compromise, not victory. Both the supplier and his shipper, for

example,

want to get the goods back on the road; this is where they intend

to make their money, not through a legal judgment.

"This is not to say that the arbitrator does not make judgments

which declare a winner and a loser," Horowitz hastens to point

out. "We are not mediators trying to negotiate a workable

settlement

that both parties agree to."

Help from the arbitrator, in a relaxed atmosphere. The

courtroom, by design, is adversarial; the judge aloof. Arbitration

proceeds with ties loosened through three basic steps: opening

statements,

presentation of facts, and the summary statements. If one party brings

forth 100 invoices, each with the same complaint, most likely the

arbitrator will unite both parties, and get them to distill them all

into a single complaint. No official rules of evidence apply. The

arbitration panel may recommend to both parties a swifter, more

organized

method of argument presentation. Any agreed-upon means that leads

a fair decision is considered justifiable.

"There’s no, well, sleazeballs at these hearings," notes

Horowitz.

Those who seek to con a quick victory usually head for the court room.

In all his years hearing cases, he has never been offered a bribe.

Of course, some of the battles do get downright nasty. "You walk

into a room," Horowitz smiles "and you see a mother and

daughter

snarling at each other across the table in a partnership dispute .

. . you just say to yourself `boy, this can’t get good.’"

For that reason, arbitrators must remain as Caesar’s wife and keep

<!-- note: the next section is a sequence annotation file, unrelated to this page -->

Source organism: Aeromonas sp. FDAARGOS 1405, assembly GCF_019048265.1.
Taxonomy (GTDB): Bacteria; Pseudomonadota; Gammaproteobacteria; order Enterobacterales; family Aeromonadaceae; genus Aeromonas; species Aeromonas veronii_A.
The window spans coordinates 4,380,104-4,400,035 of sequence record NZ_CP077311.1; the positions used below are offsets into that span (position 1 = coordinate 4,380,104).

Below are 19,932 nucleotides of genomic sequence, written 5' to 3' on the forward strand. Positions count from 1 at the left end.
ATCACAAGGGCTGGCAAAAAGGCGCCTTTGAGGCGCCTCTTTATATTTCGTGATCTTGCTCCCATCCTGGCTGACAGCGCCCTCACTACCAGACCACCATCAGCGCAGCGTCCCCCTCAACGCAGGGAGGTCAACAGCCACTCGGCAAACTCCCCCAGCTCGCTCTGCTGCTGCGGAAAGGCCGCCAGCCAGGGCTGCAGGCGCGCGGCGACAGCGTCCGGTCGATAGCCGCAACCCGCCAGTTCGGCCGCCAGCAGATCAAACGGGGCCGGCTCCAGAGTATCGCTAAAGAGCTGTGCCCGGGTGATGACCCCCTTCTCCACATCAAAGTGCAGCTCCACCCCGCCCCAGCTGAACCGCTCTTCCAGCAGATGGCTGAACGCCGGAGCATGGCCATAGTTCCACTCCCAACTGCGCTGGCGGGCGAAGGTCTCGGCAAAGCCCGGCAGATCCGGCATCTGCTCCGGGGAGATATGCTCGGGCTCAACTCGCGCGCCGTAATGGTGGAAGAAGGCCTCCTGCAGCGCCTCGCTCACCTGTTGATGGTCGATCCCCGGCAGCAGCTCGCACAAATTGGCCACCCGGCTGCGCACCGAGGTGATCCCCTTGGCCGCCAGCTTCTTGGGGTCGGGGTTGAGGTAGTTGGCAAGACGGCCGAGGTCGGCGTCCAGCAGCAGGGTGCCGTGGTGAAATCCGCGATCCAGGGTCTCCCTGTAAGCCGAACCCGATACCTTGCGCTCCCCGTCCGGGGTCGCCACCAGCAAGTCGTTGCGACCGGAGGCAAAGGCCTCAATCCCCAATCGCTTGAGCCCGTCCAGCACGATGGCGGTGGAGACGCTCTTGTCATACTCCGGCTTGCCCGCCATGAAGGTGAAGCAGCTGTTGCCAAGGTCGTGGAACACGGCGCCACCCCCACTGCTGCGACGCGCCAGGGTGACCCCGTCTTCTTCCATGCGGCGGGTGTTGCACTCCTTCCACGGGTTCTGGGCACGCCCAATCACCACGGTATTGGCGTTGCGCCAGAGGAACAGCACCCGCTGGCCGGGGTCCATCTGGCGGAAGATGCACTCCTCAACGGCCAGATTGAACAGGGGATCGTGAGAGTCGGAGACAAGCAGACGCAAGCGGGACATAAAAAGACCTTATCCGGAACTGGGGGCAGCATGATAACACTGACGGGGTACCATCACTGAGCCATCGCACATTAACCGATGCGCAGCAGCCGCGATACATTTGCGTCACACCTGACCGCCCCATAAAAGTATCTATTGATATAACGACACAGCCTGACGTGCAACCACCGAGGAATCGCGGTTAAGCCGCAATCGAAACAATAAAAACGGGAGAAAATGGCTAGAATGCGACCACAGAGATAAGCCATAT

all extraneous conversation to a minimum. Horowitz even avoids such

comments as "Say, how about those Thunders?" for fear of even

appearing partial.

If you find yourself facing arbitration, or considering an

arbitration

clause in your contract, your best bet is to contact AAA and visit

a hearing. Get the feel, determine the need for counsel, and consider

potential ways of arguing a case. Horowitz adds one tip for managers

steeped in this multi-media age: Don’t go wild with presentation.

Power point slides may impress the marketing boys, "but by in

large," he laughs, "we strongly prefer content over form."

Also, be aware that arbitration is totally final and binding, and

it uses the same muscle of enforcement as do the courts. While appeal

is technically possible, Horowitz has never seen a decision

overturned.

"I suppose if the panel were incoherent and visibly drooling on

their decision papers, the verdict could be set aside," he says.

But it just doesn’t happen. While even a superior court judge can

have his ruling appealed if a mistake of fact can be proven, the

arbitrator

is not so subject to review.

Too often we hear resurrected the tired and quivering maxim, "the

government should run itself like business." Perhaps the dilemma

with our courts’ system is that it indeed does — embodying all

the sluggishness, politics and human error found in both fields. Yet

maybe the middle ground of alternative dispute resolution (mediation

and arbitration) can bring us a little closer to the swift and simple

vision that the aged maxim had in mind. And this might make business,

with all its inherent problems, run a little smoother for all of us.

— Bart Jackson